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[dis-i-duh nt] /ˈdɪs ɪ dənt/
a person who dissents.
disagreeing or dissenting, as in opinion or attitude:
a ban on dissident magazines.
Origin of dissident
1525-35; < Latin dissident- (stem of dissidēns, present participle of dissidēre to sit apart), equivalent to dis- dis-1 + -sid- (combining form of sed- repair1) + -ent- -ent
Related forms
dissidently, adverb
antidissident, noun, adjective
nondissident, adjective, noun Unabridged
Based on the Random House Dictionary, © Random House, Inc. 2015.
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Examples from the Web for dissident
Contemporary Examples
Historical Examples
  • dissident individuals and groups are singled out for criticism by the Politburo.

    Area Handbook for Bulgaria Eugene K. Keefe, Violeta D. Baluyut, William Giloane, Anne K. Long, James M. Moore, and Neda A. Walpole
  • Hoxha silenced the dissident elements, however, and had most of them expelled from the Party or arrested.

    Area Handbook for Albania Eugene K. Keefe
  • And after tonight, I wasn't sure that I was in any better shape than a Chinese dissident.

    Little Brother Cory Doctorow
  • Moreover, these dissident patterns merge into a remarkably harmonious, almost normal, average curve.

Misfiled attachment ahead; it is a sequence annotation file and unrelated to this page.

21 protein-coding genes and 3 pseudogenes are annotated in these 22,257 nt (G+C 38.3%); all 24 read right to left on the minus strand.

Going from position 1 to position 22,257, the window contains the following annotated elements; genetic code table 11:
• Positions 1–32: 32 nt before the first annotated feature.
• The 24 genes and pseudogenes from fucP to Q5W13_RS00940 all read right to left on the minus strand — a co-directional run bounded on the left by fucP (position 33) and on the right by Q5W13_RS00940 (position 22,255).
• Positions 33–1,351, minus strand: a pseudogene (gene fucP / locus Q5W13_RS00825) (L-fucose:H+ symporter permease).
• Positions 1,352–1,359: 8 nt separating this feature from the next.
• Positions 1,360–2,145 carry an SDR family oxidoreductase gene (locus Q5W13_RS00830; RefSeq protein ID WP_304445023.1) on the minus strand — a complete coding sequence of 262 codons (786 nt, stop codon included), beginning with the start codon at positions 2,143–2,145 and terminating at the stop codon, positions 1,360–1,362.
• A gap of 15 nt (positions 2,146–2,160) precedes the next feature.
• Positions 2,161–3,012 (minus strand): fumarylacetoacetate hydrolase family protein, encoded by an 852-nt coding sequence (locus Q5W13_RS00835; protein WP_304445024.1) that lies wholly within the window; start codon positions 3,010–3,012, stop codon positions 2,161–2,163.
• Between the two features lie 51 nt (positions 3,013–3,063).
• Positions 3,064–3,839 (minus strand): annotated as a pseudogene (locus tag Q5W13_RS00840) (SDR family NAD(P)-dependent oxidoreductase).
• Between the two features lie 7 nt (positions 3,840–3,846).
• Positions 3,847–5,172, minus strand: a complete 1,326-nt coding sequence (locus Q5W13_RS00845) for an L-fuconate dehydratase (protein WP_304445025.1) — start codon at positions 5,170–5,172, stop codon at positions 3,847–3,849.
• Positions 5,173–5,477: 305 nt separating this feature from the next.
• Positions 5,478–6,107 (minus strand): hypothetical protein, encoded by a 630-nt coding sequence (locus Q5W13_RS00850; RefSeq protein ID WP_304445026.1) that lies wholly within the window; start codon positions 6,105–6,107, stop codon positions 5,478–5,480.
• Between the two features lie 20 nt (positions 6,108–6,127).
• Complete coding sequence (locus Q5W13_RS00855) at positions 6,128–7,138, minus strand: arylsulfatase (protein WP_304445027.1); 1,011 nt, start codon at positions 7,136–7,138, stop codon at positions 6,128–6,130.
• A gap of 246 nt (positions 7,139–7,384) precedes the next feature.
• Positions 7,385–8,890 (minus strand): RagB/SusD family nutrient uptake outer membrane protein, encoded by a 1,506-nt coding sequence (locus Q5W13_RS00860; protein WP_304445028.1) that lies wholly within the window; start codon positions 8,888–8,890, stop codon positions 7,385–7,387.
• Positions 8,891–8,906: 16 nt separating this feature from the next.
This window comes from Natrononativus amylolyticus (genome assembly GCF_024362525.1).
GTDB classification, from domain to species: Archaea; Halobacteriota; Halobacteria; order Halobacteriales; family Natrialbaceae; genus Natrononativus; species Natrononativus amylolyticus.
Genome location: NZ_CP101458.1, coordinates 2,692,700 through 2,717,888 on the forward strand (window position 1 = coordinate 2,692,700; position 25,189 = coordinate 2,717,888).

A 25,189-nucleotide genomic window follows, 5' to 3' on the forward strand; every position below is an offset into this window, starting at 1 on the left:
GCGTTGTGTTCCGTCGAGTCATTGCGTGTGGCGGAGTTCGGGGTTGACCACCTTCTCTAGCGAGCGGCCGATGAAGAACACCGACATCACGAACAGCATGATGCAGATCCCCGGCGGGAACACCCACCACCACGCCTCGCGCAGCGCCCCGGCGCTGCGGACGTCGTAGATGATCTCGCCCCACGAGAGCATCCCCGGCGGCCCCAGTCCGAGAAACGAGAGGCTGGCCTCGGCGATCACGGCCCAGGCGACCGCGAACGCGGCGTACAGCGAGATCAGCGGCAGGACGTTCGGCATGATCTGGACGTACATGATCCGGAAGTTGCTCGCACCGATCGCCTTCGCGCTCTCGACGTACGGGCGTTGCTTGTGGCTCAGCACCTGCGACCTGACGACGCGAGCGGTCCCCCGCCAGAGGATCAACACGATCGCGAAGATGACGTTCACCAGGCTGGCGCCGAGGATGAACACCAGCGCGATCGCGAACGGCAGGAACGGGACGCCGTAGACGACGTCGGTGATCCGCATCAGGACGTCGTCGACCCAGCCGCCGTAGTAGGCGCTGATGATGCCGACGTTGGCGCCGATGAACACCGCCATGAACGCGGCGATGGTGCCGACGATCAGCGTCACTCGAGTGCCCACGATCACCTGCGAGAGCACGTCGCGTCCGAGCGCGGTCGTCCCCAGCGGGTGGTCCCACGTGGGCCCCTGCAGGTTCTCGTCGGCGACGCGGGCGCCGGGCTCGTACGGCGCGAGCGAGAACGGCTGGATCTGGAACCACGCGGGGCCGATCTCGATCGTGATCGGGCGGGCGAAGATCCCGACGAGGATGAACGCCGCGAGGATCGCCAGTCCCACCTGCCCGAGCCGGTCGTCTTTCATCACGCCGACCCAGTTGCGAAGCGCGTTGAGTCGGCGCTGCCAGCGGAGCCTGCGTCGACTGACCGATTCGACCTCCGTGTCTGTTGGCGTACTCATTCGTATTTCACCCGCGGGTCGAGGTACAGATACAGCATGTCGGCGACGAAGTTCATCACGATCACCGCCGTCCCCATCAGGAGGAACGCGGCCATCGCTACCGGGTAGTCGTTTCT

• About three in the morning, the dissident Armed-Forces have met.

    The French Revolution Thomas Carlyle
British Dictionary definitions for dissident


disagreeing; dissenting
a person who disagrees, esp one who disagrees with the government
Derived Forms
dissidence, noun
dissidently, adverb
Word Origin
C16: from Latin dissidēre to be remote from, from dis-1 + sedēre to sit
Collins English Dictionary - Complete & Unabridged 2012 Digital Edition
© William Collins Sons & Co. Ltd. 1979, 1986 © HarperCollins
Publishers 1998, 2000, 2003, 2005, 2006, 2007, 2009, 2012
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Word Origin and History for dissident

1530s, from Latin dissidentem (nominative dissidens), present participle of dissidere "to be remote; disagree, be removed from," literally "to sit apart," from dis- "apart" (see dis-) + sedere "to sit" (see sedentary).


1766, in reference to Protestants, from dissident (adj.). In the political sense first used 1940, coinciding with the rise of 20c. totalitarian systems, especially with reference to the Soviet Union.

Online Etymology Dictionary, © 2010 Douglas Harper
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